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|Title:||Periodicity of molecular clusters based on symmetry-adapted orbital model|
|Author's alias:||塚本, 孝政|
|Journal title:||Nature Communications|
|Abstract:||The periodic table has always contributed to the discovery of a number of elements. Is there no such principle for larger-scale substances than atoms? Many stable substances such as clusters have been predicted based on the jellium model, which usually assumes that their structures are approximately spherical. The jellium model is effective to explain subglobular clusters such as icosahedral clusters. To broaden the scope of this model, we propose the symmetry-adapted orbital model, which explicitly takes into account the level splittings of the electronic orbitals due to lower structural symmetries. This refinement indicates the possibility of an abundance of stable clusters with various shapes that obey a certain periodicity. Many existing substances are also governed by the same rule. Consequently, all substances with the same symmetry can be unified into a periodic framework in analogy to the periodic table of elements, which will act as a useful compass to find missing substances.|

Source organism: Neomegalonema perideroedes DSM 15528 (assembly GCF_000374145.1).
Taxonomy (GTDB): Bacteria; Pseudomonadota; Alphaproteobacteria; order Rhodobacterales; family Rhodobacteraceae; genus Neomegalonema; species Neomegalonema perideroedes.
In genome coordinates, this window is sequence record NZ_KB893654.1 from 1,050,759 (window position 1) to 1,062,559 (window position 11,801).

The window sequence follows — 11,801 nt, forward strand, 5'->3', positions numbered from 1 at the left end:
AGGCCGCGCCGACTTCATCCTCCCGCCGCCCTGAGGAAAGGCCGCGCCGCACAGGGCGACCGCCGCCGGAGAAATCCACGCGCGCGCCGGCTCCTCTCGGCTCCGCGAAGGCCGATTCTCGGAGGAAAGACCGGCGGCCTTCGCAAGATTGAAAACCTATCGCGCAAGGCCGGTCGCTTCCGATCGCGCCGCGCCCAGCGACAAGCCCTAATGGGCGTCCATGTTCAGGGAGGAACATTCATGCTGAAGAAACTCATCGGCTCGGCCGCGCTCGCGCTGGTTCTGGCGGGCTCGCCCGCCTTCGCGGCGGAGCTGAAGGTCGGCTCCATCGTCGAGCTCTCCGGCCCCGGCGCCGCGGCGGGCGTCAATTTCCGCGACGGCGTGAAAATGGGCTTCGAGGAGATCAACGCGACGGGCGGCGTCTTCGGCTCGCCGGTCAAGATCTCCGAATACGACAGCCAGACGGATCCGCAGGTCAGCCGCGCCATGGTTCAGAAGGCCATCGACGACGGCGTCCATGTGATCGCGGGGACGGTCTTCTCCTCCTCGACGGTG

|Rights:||© The Author(s) 2019. This article is licensed under a Creative Commons Attribution 4.0 International License, which permits use, sharing, adaptation, distribution and reproduction in any medium or format, as long as you give appropriate credit to the original author(s) and the source, provide a link to the Creative Commons license, and indicate if changes were made. The images or other third party material in this article are included in the article’s Creative Commons license, unless indicated otherwise in a credit line to the material. If material is not included in the article’s Creative Commons license and your intended use is not permitted by statutory regulation or exceeds the permitted use, you will need to obtain permission directly from the copyright holder. To view a copy of this license, visit http://creativecommons.org/licenses/by/4.0/.|
|Appears in Collections:||Journal Articles|
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